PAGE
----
5 Ways to Get That “Back-to-School” Feeling Without, You Know, Going Back to School


5 Ways to Get That “Back-to-School” Feeling Without, You Know, Going Back to School | Wit & Delight
Photo by Mesh on Unsplash

Do you hear that? It’s the nostalgic sound of school bells ringing in the distance, a sound that dances in my head when the mornings get crisp and Target starts rolling out the back-to-school marketing. It’s been a long time since I walked through a high school hallway, but when early September rolls around, all I want to do is go back to school and start fresh.

While the entire concept of school has been flipped on its head by this wild year we’re living in, what with kids attending class via Zoom and hardworking teachers and school staff making it work in uncharted territory, there’s still something about the idea of heading back to class that makes the entire month of September feel like a time for renewal. Remember how you thought that new hairstyle or pair of shoes was going to make that year yours, simply because you felt like a newer, better version of your old self? These fun activities will make it feel like you’re headed to class, even when the days of school books, backpacks, and yellow buses are long gone.

While the entire concept of school has been flipped on its head by this wild year we’re living in . . . there’s still something about the idea of heading back to class that makes the entire month of September feel like a time for renewal.

Buy “grown-up” school supplies.

Remember when Kathleen Kelly talks about giving NY152 (AKA Joe Fox) a bouquet of freshly sharpened pencils in You’ve Got Mail? That’s how I feel when September shows up—it’s time to buy school supplies! There’s no official list telling you how many spiral notebooks, No. 2 pencils, or Kleenex boxes you need, so you’ve got permission to buy whatever strikes your fancy, whether it’s a fresh new planner full of possibilities (even in the unique world of 2020), a glamorous pen (it’s a thing), or a stack of new notebooks for your grown-up world of virtual meetings and home improvement projects.

Learn a new language or skill.

Your social calendar is probably a bit lighter than normal, so why not take the time to finally start learning Chinese or French? Duolingo exists for this exact purpose; you can skip the classroom setting and learn where and when you want. Take a modern version of art class with Skillshare or give podcast fave The Great Courses Plus a try. A whole world of learning is literally at your fingertips thanks to the internet.

A row of high school lockers
Photo by Joshua Hoehne on Unplash

Make a list of what you want to achieve during the “school year.”

Remember how you used to sit in class and make lists about what you wanted in a significant other or how you were going to act in college? Do that, but make it relevant to your life now! Maybe you’re setting professional goals, or perhaps you’ve got important personal life changes on the horizon. There’s nothing more satisfying than making a list and checking it off, even when it isn’t about what you’re going to wear to the homecoming dance.

Plan a special outfit.

I used to spend hours leafing through YM and Seventeen’s back to school issues with my friends, picking out the all-important school year wardrobe and then heading to the mall for a small town teenager’s version of a shopping spree. Part of the fun of the first day of school was wearing something brand new, purchased solely for the occasion. It was always a little uncomfortable, a little too perfect, but special just the same. On my last first day of school, I wore a dark teal Gap blazer with a matching Gap plaid tank and a miniskirt, and while it was impractical for the early fall heat, I felt like that outfit was marking the day as something important, the first phase of a new life.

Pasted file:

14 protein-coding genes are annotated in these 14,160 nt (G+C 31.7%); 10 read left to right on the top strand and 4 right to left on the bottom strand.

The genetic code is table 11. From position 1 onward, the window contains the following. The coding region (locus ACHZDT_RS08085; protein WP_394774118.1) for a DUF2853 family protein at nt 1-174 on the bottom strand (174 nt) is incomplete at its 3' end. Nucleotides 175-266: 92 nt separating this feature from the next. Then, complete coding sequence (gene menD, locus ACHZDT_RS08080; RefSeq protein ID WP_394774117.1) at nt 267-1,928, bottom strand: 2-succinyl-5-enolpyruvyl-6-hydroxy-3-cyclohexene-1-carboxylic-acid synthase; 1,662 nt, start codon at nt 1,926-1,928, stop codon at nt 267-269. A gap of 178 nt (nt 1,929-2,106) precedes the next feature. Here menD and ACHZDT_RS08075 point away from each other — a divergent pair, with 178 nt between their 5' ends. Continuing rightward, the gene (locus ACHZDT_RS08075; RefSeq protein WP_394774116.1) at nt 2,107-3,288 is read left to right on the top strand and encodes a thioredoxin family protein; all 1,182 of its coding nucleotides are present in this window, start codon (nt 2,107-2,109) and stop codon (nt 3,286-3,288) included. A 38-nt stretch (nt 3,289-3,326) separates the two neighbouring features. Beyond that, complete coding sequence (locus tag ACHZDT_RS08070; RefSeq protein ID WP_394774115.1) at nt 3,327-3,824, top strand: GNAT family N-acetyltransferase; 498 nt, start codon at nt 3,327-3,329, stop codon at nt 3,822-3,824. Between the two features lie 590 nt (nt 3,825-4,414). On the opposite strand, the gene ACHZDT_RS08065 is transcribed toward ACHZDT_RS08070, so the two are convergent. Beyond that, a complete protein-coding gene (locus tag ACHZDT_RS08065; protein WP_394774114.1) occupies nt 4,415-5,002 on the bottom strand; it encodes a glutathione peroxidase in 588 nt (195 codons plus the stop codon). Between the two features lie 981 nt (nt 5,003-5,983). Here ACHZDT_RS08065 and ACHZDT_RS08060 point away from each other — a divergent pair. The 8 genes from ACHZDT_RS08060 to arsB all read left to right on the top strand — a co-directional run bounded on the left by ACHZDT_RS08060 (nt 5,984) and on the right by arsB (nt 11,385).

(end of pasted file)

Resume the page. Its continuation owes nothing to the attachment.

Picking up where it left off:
So buy the dress you’ve been lusting over, a fresh pair of sneakers, or a cute new blouse. Pick a day as your “first day of school” and snap a pic in said outfit. You can even post it alongside all the cute pics of your friends’ kids on their first day of school, or throw your own version of picture day. (Bonus points if you get the cool neon background! You ‘90s kids know what I’m talking about.)

Reconnect with one of your favorite teachers.

One of my best friends, an English teacher, has said that nothing means as much to him as when former students reach out to let him know how they’re doing or to say thanks. Is your favorite teacher on your mind even years after you’ve left their classroom? Look them up and send them an email letting them know you’re thinking of them, simple as that. You’ll get to take a trip down memory lane and they’ll feel the love even via a computer screen—something we all need a little more of right now.

BY Kara Nesvig - September 6, 2020

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September 25, 2020 4:35 pm

I really enjoyed this article. She touched me, because I have only the best and most pleasant memories associated with my school years. I especially liked the advice – to reconnect with the teacher. I have a favorite physics teacher who not only taught physics but also gave good advice that I now use in my life. By the way, he recommended me a site WritingJudge where I found myself a learning assistant. This teacher always said that in life you need to do only what brings you pleasure, so I went in for sports, and I always delegated such… Read more »

Adamz Sendler
December 19, 2021 3:28 pm

I was always worried about the fact that the children did not lose interest in learning

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